View details for DOI 10.1038/s41467-023-41848-9

    View details for PubMedID 37770513

    View details for PubMedCentralID 4177037

  • Epigenetic inheritance and boundary maintenance at human centromeres. Current opinion in structural biology Sidhwani, P., Straight, A. F. 2023; 82: 102694


    Centromeres are chromosomal regions that provide the foundation for microtubule attachment during chromosome segregation. Centromeres are epigenetically defined by nucleosomes containing the histone H3 variant centromere protein A (CENP-A) and, in many organisms, are surrounded by transcriptionally repressed pericentromeric chromatin marked by trimethylation of histone H3 lysine 9 (H3K9me3). Pericentromeric regions facilitate sister chromatid cohesion during mitosis, thereby supporting centromere function. Heterochromatin has a known propensity to spread into adjacent euchromatic domains unless it is properly bounded. Heterochromatin spreading into the centromere can disrupt kinetochore function, perturbing chromosome segregation and genome stability. In the fission yeast Schizosaccharomyces pombe, tRNA genes provide barriers to heterochromatin spread at the centromere, the absence of which results in abnormal meiotic chromosome segregation. How heterochromatin-centromere boundaries are established in humans is not understood. We propose models for stable epigenetic inheritance of centromeric domains in humans and discuss advances that will enable the discovery of novel regulators of this process.

    View details for DOI 10.1016/

    View details for PubMedID 37657353

  • Repression of CENP-A assembly in metaphase requires HJURP phosphorylation and inhibition by M18BP1. The Journal of cell biology Flores Servin, J. C., Brown, R. R., Straight, A. F. 2023; 222 (6)


    Centromeres are the foundation for mitotic kinetochore assembly and thus are essential for chromosome segregation. Centromeres are epigenetically defined by nucleosomes containing the histone H3 variant CENP-A. CENP-A nucleosome assembly is uncoupled from replication and occurs in G1, but how cells control this timing is incompletely understood. The formation of CENP-A nucleosomes in vertebrates requires CENP-C and the Mis18 complex which recruit the CENP-A chaperone HJURP to centromeres. Using a cell-free system for centromere assembly in X. laevis egg extracts, we discover two activities that inhibit CENP-A assembly in metaphase. HJURP phosphorylation prevents the interaction between HJURP and CENP-C in metaphase, blocking the delivery of soluble CENP-A to centromeres. Non-phosphorylatable mutants of HJURP constitutively bind CENP-C in metaphase but are not sufficient for new CENP-A assembly. We find that the M18BP1.S subunit of the Mis18 complex also binds to CENP-C to competitively inhibit HJURP's access to centromeres. Removal of these two inhibitory activities causes CENP-A assembly in metaphase.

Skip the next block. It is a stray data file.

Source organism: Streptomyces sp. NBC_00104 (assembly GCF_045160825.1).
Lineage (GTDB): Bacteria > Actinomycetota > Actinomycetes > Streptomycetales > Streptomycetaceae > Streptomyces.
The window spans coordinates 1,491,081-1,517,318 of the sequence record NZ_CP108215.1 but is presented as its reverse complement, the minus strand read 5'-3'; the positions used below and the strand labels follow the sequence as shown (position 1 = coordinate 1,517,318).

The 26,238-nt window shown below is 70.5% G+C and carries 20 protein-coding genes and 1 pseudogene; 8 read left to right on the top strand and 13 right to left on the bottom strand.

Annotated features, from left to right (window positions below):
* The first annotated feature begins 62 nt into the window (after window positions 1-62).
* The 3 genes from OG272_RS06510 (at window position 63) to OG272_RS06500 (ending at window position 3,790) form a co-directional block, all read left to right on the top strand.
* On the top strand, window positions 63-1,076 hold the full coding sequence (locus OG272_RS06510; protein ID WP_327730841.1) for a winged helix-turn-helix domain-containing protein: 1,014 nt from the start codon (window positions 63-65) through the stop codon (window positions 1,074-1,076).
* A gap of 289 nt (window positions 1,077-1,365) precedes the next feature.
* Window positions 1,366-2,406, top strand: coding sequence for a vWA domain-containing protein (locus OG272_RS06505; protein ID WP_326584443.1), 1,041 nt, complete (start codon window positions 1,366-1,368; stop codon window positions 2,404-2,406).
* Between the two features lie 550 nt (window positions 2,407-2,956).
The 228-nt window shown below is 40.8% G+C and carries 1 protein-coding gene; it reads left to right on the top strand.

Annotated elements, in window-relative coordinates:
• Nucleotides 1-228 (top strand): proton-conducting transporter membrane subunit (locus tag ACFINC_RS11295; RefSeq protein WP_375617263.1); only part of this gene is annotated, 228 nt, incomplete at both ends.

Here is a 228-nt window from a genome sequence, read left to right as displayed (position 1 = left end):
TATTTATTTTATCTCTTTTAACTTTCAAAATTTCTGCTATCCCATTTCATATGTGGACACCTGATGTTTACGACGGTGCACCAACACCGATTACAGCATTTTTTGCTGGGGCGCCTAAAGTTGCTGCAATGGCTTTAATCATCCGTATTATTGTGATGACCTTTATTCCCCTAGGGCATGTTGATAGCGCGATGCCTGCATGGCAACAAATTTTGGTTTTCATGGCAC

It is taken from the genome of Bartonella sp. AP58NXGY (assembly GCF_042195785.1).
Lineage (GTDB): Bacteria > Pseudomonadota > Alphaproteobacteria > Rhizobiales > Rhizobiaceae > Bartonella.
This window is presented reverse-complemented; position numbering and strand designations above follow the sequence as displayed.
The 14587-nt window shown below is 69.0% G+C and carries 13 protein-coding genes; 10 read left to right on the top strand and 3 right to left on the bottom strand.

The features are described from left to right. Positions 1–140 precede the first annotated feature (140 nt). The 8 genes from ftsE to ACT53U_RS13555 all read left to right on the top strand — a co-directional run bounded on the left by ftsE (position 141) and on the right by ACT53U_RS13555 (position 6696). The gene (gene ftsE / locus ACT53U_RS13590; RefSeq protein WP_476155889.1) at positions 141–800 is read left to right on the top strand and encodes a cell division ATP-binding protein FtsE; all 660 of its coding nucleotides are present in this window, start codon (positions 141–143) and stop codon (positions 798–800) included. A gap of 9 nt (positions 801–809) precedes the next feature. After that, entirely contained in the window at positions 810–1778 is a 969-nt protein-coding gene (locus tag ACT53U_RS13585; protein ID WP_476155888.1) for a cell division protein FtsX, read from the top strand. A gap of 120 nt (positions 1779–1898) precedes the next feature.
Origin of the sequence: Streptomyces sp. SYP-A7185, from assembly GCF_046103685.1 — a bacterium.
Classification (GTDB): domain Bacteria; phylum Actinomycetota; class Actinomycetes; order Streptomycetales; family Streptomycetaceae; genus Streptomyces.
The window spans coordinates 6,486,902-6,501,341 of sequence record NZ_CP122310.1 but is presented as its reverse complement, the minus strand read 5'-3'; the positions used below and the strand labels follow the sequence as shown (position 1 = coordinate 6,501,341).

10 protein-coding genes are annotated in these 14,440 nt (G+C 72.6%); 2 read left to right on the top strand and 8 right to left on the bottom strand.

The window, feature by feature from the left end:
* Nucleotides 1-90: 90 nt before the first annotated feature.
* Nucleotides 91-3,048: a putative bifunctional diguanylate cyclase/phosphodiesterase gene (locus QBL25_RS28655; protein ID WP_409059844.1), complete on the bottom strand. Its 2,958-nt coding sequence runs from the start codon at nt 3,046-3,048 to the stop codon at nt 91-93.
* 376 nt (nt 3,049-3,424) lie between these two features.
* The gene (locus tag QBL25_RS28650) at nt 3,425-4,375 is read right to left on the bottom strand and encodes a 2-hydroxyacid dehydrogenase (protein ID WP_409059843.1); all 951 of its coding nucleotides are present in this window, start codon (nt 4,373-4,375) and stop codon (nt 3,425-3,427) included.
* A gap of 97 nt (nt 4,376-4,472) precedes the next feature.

View details for DOI 10.1083/jcb.202110124

    View details for PubMedID 37141119

  • Molecular conflicts disrupting centromere maintenance contribute to<i>Xenopushybrid</i> inviability Heald, R., Kitaoka, M., Smith, O. K., Straight, A. F. AMER SOC CELL BIOLOGY. 2023: 169
  • A targeted, transposase-mediated, RNA-DNA proximity-ligation sequencing technique to identify centromeric chromatin associated RNAs Fryer, K. A., Limouse, C., Straight, A. F. AMER SOC CELL BIOLOGY. 2023: 1018-1019
  • Discovering mechanisms regulating centromeric boundary maintenance and genome stability Sidhwani, P., Straight, A. AMER SOC CELL BIOLOGY. 2023: 598
  • Molecular conflicts disrupting centromere maintenance contribute to Xenopus hybrid inviability. Current biology : CB Kitaoka, M., Smith, O. K., Straight, A. F., Heald, R. 2022


    Although central to evolution, the causes of hybrid inviability that drive reproductive isolation are poorly understood. Embryonic lethality occurs when the eggs of the frog X. tropicalis are fertilized with either X. laevis or X. borealis sperm. We observed that distinct subsets of paternal chromosomes failed to assemble functional centromeres, causing their mis-segregation during embryonic cell divisions. Core centromere DNA sequence analysis revealed little conservation among the three species, indicating that epigenetic mechanisms that normally operate to maintain centromere integrity are disrupted on specific paternal chromosomes in hybrids. In vitro reactions combining X. tropicalis egg extract with either X. laevis or X. borealis sperm chromosomes revealed that paternally matched or overexpressed centromeric histone CENP-A and its chaperone HJURP could rescue centromere assembly on affected chromosomes in interphase nuclei. However, although the X. laevis chromosomes maintained centromeric CENP-A in metaphase, X. borealis chromosomes did not and also displayed ultra-thin regions containing ribosomal DNA. Both centromere assembly and morphology of X. borealis mitotic chromosomes could be rescued by inhibiting RNA polymerase I or preventing the collapse of stalled DNA replication forks. These results indicate that specific paternal centromeres are inactivated in hybrids due to the disruption of associated chromatin regions that interfere with CENP-A incorporation, at least in some cases due to conflicts between replication and transcription machineries. Thus, our findings highlight the dynamic nature of centromere maintenance and its susceptibility to disruption in vertebrate interspecies hybrids.

    View details for DOI 10.1016/j.cub.2022.07.037

    View details for PubMedID 35973429

  • DiMeLo-seq: a long-read, single-molecule method for mapping protein-DNA interactions genome wide. Nature methods Altemose, N., Maslan, A., Smith, O. K., Sundararajan, K., Brown, R. R., Mishra, R., Detweiler, A. M., Neff, N., Miga, K. H., Straight, A. F., Streets, A. 2022